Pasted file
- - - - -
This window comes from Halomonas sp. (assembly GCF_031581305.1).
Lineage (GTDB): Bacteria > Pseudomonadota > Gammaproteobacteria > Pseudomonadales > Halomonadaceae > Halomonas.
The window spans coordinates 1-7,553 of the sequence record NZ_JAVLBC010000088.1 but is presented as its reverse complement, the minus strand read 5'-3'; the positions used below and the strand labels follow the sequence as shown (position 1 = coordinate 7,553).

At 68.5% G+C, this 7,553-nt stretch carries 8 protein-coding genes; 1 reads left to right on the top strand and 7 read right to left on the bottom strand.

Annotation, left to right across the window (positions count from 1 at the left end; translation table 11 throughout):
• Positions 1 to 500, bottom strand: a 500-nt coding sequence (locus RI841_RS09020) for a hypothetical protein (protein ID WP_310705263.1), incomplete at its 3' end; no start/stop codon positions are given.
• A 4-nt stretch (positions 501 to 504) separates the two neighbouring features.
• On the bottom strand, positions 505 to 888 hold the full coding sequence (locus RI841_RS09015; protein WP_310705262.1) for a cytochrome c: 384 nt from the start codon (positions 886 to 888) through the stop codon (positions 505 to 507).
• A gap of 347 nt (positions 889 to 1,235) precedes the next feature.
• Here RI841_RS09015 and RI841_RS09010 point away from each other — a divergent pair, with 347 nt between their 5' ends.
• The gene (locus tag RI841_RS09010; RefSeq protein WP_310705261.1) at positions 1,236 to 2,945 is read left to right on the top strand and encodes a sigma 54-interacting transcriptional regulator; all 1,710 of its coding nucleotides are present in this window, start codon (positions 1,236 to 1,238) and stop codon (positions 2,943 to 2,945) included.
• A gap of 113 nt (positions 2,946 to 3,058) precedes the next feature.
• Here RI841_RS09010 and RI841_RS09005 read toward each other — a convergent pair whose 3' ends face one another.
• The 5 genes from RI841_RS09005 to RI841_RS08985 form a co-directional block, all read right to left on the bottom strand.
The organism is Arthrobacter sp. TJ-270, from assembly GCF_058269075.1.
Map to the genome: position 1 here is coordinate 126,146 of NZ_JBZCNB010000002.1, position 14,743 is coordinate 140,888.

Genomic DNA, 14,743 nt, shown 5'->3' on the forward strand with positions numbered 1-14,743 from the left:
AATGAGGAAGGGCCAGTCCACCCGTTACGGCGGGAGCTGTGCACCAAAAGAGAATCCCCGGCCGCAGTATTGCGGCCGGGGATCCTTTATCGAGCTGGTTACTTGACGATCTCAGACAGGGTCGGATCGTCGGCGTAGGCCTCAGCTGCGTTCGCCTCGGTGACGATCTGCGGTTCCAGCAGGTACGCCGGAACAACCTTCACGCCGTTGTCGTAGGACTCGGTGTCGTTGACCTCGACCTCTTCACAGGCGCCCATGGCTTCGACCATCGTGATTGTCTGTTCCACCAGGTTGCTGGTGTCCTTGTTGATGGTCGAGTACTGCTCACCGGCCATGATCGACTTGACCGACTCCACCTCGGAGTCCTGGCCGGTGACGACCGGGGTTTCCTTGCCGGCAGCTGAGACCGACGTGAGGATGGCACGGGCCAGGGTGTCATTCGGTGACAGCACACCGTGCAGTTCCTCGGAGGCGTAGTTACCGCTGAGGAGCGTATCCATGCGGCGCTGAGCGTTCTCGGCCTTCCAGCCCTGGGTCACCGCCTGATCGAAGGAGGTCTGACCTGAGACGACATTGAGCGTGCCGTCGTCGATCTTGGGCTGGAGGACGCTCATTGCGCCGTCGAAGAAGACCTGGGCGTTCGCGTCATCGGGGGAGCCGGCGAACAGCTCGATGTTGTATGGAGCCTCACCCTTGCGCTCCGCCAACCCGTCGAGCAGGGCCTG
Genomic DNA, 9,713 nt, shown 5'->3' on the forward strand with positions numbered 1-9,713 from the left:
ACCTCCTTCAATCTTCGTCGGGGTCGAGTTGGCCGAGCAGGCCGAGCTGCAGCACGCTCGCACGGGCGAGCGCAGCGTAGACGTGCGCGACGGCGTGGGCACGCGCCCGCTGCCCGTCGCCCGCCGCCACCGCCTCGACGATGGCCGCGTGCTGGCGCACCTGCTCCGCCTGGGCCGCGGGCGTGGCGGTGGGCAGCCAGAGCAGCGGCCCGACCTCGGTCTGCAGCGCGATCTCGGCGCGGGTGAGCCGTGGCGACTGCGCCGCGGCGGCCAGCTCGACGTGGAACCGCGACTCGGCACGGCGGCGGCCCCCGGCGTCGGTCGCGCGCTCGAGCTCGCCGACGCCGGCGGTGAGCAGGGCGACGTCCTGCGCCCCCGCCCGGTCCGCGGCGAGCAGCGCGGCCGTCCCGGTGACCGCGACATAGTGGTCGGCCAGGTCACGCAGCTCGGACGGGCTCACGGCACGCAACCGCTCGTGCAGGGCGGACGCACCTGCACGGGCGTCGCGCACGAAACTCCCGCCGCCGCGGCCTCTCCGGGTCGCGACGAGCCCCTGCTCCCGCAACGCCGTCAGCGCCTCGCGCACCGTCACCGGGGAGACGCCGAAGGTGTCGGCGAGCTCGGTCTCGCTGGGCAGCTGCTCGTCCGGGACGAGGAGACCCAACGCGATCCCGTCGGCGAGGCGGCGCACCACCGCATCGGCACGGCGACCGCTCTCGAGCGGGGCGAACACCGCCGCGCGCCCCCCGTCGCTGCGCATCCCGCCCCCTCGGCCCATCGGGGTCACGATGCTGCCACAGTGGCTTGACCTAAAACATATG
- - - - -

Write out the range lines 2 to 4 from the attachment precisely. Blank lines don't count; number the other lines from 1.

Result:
Lineage (GTDB): Bacteria > Pseudomonadota > Gammaproteobacteria > Pseudomonadales > Halomonadaceae > Halomonas.
The window spans coordinates 1-7,553 of the sequence record NZ_JAVLBC010000088.1 but is presented as its reverse complement, the minus strand read 5'-3'; the positions used below and the strand labels follow the sequence as shown (position 1 = coordinate 7,553).

At 68.5% G+C, this 7,553-nt stretch carries 8 protein-coding genes; 1 reads left to right on the top strand and 7 read right to left on the bottom strand.